More than 100 scientific and public health institutions around the world support GMO labeling to track potential allergic responses due to genetically engineered foods, including the American Public Health Association, American College of Physicians, American Nurses Association, the British Medical Association and the American College for Advancement in Medicine.

To date, GMO labeling laws in the U.S. have passed by wide legislative majorities in Connecticut, Maine and Vermont.

To see a sample of just some of the COLORADO FARMERS AND RANCHERS WHO SUPPORT PROP 105 click HERE.

Who Opposes Labeling Genetically Engineered Foods?

In the past two years, the world’s largest chemical and biotech seed companies and America’s giant food manufacturers have spent nearly $70 million to defeat GMO labeling initiatives in California and Washington State. In the past 6 months, DuPont, Dow Chemical, Monsanto and food manufacturers Pepsi, Coca-Cola and General Mills have spent more than $27 million to block GMO labeling at the federal level, which is roughly 3 times their spending in all of 2013.

These same chemical and biotech companies and giant food manufacturers have spent over $16.5 million dollars in Colorado in the last two months in their attempts to defeat Proposition 105.


Aren’t GMOs needed to feed the world?

Proposition 105 has no impact on world hunger.  It is not a ban on GMOs. It is just a label. It merely seeks to inform consumers about the foods they are purchasing and consuming.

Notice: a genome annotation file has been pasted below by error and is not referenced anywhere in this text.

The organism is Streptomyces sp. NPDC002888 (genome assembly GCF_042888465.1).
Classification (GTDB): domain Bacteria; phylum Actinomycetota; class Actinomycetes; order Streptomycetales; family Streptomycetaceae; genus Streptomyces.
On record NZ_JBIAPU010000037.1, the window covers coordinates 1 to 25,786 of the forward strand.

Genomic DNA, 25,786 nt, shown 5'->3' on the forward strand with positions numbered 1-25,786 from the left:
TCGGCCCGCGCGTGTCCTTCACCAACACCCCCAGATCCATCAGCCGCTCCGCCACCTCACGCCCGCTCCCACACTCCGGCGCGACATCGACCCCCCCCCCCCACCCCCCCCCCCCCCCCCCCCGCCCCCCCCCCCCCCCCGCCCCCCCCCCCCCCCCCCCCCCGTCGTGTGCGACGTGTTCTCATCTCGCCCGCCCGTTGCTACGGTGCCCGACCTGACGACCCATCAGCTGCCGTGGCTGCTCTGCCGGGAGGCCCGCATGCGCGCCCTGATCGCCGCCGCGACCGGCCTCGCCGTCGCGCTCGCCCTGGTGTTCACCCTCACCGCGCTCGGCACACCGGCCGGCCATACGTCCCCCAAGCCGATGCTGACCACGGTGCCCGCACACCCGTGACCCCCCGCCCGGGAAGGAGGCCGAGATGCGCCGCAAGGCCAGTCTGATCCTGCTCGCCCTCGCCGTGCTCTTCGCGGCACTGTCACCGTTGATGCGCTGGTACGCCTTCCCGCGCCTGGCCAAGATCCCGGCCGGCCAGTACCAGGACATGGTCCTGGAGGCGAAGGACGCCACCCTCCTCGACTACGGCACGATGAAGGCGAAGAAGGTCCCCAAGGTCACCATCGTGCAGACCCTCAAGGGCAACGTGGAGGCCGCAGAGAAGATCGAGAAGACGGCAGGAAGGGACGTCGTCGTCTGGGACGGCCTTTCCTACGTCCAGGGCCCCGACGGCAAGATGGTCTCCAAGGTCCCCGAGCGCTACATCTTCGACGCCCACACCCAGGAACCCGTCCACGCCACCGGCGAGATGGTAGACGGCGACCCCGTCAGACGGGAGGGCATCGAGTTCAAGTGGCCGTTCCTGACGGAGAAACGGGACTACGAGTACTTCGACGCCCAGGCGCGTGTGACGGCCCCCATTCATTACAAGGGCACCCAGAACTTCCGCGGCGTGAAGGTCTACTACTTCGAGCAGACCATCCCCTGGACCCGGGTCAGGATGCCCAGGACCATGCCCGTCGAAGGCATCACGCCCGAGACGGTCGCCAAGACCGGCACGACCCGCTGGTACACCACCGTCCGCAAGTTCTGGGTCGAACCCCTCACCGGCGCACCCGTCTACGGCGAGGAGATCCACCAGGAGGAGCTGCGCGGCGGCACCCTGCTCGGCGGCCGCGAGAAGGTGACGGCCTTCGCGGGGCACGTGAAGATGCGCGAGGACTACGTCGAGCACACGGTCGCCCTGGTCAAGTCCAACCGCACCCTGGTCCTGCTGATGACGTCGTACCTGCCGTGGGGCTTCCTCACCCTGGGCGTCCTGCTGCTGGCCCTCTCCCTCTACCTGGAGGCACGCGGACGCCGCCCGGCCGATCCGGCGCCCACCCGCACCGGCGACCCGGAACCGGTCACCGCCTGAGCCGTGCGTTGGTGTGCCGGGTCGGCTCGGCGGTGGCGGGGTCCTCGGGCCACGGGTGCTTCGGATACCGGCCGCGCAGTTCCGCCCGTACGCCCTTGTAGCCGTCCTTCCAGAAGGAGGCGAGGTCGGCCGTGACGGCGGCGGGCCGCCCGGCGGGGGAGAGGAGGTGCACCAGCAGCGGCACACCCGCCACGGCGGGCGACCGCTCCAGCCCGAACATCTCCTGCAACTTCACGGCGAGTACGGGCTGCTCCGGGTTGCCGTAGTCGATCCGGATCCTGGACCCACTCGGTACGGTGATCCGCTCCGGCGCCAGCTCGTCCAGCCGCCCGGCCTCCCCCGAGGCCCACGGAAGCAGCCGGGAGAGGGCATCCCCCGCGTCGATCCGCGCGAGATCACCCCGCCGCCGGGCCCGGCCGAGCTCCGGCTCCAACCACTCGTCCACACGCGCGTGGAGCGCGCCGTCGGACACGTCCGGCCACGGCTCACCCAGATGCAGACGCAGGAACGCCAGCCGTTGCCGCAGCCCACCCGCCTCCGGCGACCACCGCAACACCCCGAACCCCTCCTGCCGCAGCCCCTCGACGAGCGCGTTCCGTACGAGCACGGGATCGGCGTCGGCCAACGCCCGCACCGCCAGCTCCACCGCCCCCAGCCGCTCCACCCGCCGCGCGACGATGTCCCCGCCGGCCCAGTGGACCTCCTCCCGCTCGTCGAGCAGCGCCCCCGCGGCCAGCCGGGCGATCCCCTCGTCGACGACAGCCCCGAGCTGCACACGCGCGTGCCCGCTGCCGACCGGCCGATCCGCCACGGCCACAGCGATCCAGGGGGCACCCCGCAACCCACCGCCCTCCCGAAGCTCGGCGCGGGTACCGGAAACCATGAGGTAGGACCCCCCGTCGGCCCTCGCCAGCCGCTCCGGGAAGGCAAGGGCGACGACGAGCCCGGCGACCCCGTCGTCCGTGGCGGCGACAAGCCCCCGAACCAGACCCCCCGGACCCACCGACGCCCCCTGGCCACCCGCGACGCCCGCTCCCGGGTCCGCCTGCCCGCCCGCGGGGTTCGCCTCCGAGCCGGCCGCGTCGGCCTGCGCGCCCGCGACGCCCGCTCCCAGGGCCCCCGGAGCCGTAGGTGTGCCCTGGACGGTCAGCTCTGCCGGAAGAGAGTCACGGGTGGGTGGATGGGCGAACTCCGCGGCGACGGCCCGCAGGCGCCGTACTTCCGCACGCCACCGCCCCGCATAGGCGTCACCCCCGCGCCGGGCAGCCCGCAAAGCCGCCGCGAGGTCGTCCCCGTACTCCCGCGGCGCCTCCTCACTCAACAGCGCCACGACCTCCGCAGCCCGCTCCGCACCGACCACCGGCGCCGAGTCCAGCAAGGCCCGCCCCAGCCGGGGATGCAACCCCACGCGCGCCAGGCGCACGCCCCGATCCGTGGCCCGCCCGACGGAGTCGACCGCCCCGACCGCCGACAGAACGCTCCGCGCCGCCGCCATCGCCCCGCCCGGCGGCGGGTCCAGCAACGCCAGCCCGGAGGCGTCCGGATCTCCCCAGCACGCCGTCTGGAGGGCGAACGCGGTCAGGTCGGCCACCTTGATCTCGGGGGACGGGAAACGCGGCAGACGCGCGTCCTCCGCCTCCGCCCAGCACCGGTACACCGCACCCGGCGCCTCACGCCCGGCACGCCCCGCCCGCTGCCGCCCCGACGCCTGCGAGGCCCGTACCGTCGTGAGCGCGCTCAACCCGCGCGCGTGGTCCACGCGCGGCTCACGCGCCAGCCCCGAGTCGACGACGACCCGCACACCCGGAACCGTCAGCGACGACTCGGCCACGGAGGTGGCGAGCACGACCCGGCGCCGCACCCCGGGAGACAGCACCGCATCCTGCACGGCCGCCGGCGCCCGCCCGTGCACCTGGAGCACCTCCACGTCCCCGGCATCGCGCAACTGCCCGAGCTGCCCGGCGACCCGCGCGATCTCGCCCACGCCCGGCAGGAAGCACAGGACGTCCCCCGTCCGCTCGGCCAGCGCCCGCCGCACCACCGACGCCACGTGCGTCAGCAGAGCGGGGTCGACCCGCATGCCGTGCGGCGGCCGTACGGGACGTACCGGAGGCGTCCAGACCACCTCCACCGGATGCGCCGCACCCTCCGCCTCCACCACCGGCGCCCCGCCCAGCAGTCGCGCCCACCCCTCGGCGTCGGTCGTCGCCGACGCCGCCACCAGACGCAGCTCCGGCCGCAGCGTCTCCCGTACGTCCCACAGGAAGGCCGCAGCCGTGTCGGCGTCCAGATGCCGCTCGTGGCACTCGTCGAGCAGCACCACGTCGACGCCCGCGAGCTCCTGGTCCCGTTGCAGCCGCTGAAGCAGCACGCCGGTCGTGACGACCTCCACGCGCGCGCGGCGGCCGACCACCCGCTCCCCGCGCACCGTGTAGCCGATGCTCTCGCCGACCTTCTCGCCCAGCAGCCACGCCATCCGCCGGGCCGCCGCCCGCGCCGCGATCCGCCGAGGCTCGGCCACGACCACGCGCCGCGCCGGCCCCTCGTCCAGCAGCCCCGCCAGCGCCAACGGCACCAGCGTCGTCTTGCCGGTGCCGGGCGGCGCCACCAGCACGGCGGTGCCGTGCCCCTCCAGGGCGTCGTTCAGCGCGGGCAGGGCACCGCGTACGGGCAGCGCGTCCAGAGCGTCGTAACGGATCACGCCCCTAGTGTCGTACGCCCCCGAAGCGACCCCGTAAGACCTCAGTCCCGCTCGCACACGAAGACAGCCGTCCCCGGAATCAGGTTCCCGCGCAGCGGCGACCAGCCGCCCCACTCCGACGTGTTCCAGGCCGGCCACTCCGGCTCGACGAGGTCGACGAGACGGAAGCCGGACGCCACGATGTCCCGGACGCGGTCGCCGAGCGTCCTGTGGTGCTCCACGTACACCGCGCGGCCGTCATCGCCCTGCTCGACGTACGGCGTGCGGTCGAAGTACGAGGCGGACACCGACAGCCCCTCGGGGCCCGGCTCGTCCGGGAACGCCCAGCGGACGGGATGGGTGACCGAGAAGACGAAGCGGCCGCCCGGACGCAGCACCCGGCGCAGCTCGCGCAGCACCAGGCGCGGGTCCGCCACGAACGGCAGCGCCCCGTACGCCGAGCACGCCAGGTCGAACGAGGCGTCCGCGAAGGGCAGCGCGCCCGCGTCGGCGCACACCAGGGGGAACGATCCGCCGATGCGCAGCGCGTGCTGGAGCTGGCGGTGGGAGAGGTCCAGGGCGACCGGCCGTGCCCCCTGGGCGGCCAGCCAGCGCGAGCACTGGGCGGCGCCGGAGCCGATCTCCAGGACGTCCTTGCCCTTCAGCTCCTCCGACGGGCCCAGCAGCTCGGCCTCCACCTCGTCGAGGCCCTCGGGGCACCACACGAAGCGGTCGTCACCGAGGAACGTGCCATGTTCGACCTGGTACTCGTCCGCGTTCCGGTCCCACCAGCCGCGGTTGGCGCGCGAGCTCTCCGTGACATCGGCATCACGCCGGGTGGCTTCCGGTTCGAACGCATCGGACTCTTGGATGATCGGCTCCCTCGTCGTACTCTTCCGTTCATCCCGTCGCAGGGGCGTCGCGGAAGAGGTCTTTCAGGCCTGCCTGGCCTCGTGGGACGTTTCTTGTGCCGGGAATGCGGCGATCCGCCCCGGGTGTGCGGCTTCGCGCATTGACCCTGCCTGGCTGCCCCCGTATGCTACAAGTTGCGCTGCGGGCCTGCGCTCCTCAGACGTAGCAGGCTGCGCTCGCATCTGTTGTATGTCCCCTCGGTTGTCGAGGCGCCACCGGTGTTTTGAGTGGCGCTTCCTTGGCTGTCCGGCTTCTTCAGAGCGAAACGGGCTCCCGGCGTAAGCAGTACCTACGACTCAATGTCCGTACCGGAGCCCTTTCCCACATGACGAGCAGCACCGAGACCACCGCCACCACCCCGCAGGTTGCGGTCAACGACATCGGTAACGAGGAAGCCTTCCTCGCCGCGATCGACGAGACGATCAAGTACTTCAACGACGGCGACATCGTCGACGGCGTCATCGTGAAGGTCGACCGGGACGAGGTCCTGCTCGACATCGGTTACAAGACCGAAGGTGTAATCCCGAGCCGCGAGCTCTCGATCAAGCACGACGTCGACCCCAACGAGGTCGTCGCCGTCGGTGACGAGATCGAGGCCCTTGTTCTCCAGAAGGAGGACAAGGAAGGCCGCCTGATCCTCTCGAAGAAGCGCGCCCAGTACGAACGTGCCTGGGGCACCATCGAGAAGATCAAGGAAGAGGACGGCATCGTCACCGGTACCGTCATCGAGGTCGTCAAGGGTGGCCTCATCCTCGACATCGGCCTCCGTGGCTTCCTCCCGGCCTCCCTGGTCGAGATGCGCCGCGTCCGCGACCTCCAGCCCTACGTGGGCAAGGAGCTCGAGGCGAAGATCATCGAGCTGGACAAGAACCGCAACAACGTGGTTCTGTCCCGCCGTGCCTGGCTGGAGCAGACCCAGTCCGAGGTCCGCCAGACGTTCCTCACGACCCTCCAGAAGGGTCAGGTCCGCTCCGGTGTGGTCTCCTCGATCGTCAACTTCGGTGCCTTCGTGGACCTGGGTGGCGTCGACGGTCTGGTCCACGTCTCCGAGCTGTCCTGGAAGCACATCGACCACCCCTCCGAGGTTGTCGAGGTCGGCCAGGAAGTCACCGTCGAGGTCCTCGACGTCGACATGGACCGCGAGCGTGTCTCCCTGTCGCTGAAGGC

Are Genetically Engineered Foods Safe?

GMOs have not been proven safe, and no long-term human health studies have been conducted. Unlike the strict safety evaluations required for the approval of new drugs, the US Food and Drug Administration does not require safety studies for genetically engineered foods. The United Nations/World Health Organization food standards group and the American Medical Association have called for mandatory safety testing of genetically engineered foods -- a standard the U.S. currently fails to meet.


I’ve heard that GMO seeds are basically the same as non-GMO seeds. Is that true?

The US Patent Office issues Biotech companies patents on genetically modified seeds to protect the unique attributes because they are significantly altered from nature. This contradicts claims that GMO and non-GMO seeds are fundamentally the same.


Aren’t there current laws on labeling GMOs?

Currently there are no Colorado or Federal laws requiring the labeling of GMOs. The FDA allows for volunteer labeling, but there are NO requirements.


Why Proposition 105?  Why do my family and I need it?

Under Proposition 105, labeling genetically engineered foods would provide basic information to let Coloradans make more informed buying decisions, offering more choice and control over the transparency of their food purchasing decisions.

Without proper labeling and transparency it is difficult for doctors and pediatricians to determine where food allergies and sensitivities arise.

Because families and individuals are dealing with an increasing level of food allergies and sensitivities, we demand more information about the genetic makeup and source of our food.


Does this result in a ban on GMOs?